When it comes to health care those choices do not exist for all practical purposes so the affordability of health care does, in fact, depend on ones income. If two people need a heart transplant, should the person with income or wealth in the lowest 20% pay the same as one in the top 20%? Does it really matter if we are talking about the cost of care or the insurance premium?

        Frankly, I don’t know how to deal with this under any system if we don’t subsidize one another.

        When I was managing plans there was no adjustment for income and thus the lowest paid worker paid exactly the same as the CEO; fair? For retirees I changed the system so that their premium is based on a combination of service and base pay at the time of retirement. The dollar amount will change based on rising costs, but the % paid does not.


      • I don’t believe in being fair. In the plan sponsor role, I believed in being equitable – treating similarly situated people the same and differently situated people differently.

        No, when it comes to cars, I drive a 2006 Hyundai Sonata with 272,000 miles, even though my credit is such that the Mercedes salesperson would love to see me walk in the door.

        However, I disagree that choice is not available when it comes to health care. For example, over 10 years ago, I started to participate in my HSA-eligible HDHP, and my wife and I have now accumulated almost $70,000. Yes, we denied ourselves a Mercedes and a lot of other things along the way. But, we choose, we prioritize everyday, every year. So do you and everyone who reads this blog.

        Only a few Americans never had choice – those who were disabled from birth, or those who had congenital medical conditions (and even those folks with congenital medical conditions may have had access to positions with employers whose coverage did not have preexisting condition exclusions).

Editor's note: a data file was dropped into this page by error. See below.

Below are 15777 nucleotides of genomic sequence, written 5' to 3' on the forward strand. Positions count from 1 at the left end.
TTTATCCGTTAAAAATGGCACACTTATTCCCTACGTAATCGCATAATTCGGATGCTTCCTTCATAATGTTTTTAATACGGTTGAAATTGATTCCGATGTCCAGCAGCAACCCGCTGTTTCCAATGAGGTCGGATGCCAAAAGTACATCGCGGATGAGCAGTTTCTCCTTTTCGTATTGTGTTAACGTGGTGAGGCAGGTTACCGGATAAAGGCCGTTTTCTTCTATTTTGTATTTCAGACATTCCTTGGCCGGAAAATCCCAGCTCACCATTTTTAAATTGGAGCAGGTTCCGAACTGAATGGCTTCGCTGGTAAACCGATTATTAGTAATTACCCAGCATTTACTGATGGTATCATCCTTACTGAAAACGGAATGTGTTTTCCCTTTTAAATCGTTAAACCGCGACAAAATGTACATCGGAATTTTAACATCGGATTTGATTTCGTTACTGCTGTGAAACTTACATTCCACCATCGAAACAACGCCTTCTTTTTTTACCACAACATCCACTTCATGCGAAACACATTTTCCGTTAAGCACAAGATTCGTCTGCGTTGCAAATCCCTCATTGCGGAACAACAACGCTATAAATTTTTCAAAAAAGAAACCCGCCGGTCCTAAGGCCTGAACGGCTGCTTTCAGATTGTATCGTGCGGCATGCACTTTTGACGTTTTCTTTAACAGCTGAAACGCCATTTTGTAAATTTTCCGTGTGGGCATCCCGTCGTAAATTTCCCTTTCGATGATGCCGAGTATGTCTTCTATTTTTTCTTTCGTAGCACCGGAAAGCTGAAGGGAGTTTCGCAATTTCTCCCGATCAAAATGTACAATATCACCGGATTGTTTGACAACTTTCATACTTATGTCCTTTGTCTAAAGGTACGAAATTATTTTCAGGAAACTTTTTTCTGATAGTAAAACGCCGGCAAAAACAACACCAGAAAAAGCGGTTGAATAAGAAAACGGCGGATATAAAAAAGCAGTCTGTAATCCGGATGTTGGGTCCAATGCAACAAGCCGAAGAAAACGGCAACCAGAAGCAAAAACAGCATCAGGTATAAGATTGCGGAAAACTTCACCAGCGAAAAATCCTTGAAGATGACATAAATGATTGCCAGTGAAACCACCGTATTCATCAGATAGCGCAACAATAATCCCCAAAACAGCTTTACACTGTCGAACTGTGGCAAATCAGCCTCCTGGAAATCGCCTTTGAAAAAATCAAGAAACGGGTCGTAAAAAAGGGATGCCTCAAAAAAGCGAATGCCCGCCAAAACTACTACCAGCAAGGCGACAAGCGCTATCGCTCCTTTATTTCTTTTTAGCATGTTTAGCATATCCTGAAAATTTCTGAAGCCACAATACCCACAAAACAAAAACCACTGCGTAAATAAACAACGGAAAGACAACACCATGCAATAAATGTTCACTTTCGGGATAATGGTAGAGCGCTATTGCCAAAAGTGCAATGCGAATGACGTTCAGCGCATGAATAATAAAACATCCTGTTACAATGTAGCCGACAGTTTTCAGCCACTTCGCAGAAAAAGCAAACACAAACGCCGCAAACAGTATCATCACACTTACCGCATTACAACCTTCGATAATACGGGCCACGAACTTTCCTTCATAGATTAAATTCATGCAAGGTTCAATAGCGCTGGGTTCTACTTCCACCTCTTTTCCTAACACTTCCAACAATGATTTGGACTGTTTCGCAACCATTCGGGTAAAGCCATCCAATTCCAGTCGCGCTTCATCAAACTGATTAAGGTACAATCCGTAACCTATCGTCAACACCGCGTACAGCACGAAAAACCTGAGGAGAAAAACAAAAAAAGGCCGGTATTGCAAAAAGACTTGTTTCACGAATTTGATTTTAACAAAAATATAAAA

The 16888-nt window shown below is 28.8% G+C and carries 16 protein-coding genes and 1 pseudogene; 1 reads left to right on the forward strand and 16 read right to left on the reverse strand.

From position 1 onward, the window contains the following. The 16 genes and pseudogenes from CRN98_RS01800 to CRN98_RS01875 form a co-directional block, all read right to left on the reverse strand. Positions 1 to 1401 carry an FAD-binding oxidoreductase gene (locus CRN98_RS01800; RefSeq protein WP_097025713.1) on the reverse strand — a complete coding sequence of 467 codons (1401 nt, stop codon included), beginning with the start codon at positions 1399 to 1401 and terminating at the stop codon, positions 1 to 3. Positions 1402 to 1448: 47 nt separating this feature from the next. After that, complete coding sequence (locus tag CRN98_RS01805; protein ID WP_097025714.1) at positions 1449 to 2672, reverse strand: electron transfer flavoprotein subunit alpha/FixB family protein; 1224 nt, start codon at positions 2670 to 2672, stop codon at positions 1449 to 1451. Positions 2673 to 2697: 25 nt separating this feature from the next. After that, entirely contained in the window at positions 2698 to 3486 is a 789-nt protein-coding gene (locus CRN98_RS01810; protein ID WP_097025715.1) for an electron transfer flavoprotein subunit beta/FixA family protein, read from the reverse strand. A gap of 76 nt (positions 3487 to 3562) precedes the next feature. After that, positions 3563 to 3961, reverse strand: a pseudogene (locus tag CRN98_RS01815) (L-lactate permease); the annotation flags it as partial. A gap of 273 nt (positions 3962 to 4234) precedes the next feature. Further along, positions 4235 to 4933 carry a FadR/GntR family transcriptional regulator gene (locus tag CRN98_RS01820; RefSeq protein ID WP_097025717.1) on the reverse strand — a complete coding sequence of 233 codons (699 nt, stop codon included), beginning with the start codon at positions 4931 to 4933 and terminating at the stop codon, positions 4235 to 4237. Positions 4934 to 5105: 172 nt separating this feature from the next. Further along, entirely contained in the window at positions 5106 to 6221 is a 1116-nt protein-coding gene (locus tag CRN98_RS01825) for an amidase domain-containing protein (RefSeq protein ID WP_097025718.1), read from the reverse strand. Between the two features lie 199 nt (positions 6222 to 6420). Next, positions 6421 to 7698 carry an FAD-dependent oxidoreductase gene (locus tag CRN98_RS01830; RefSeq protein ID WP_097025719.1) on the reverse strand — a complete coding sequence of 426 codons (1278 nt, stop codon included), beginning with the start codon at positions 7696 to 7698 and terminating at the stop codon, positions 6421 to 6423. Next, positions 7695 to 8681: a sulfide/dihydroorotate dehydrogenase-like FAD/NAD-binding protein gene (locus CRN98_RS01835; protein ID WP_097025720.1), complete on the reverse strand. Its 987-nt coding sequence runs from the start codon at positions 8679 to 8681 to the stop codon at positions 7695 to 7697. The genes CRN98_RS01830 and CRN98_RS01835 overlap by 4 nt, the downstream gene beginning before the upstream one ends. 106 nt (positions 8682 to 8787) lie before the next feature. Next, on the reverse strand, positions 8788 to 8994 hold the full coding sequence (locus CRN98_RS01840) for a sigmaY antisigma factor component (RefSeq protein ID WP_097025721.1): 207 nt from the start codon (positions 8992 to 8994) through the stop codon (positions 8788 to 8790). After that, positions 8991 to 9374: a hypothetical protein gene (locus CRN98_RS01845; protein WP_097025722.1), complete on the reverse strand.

No employer plan has a preex today. So, if two people need a heart transplant, assuming they prioritized their spend all their lives, they should both be reasonably prepared to defray the out of pocket costs – which, today, “thanks” to health reform, are a maximum of $6,850. And, the choices are only getting better. Just think what you and I could have accumulated in a HSA had such options been available all of our working lives (as it has been for my children, today age 31 and 28).

        It isn’t a question of subsidizing each other, it IS a challenge of financial preparation and maintaining adequate insurance. Those ARE choices. Those are deliberate decisions.

        You mention that the lowest paid worker had the same contribution rates as the CEO at your firm. No, that is NOT fair. Fair means treating me as I would like to be treated. And, no, it is not equitable either – and it certainly is not proportional to incomes – but you misunderstand, the baseline for comparison is not the employee contribution, but the employer contribution. The lowest paid worker was probably grateful to have access to full family coverage; while the CEO probably only covered herself (or maybe herself and her spouse). So, 5+ years ago, the low paid worker probably received $12,000+ in employer financial support, while the CEO only received $4,000+. And, that is only the difference in nominal dollars. As a percentage of total rewards, the employer financial support for the lowest paid worker was probably 33+% of their wages, while it was < 2% for the CEO. No, it wasn't even equitable.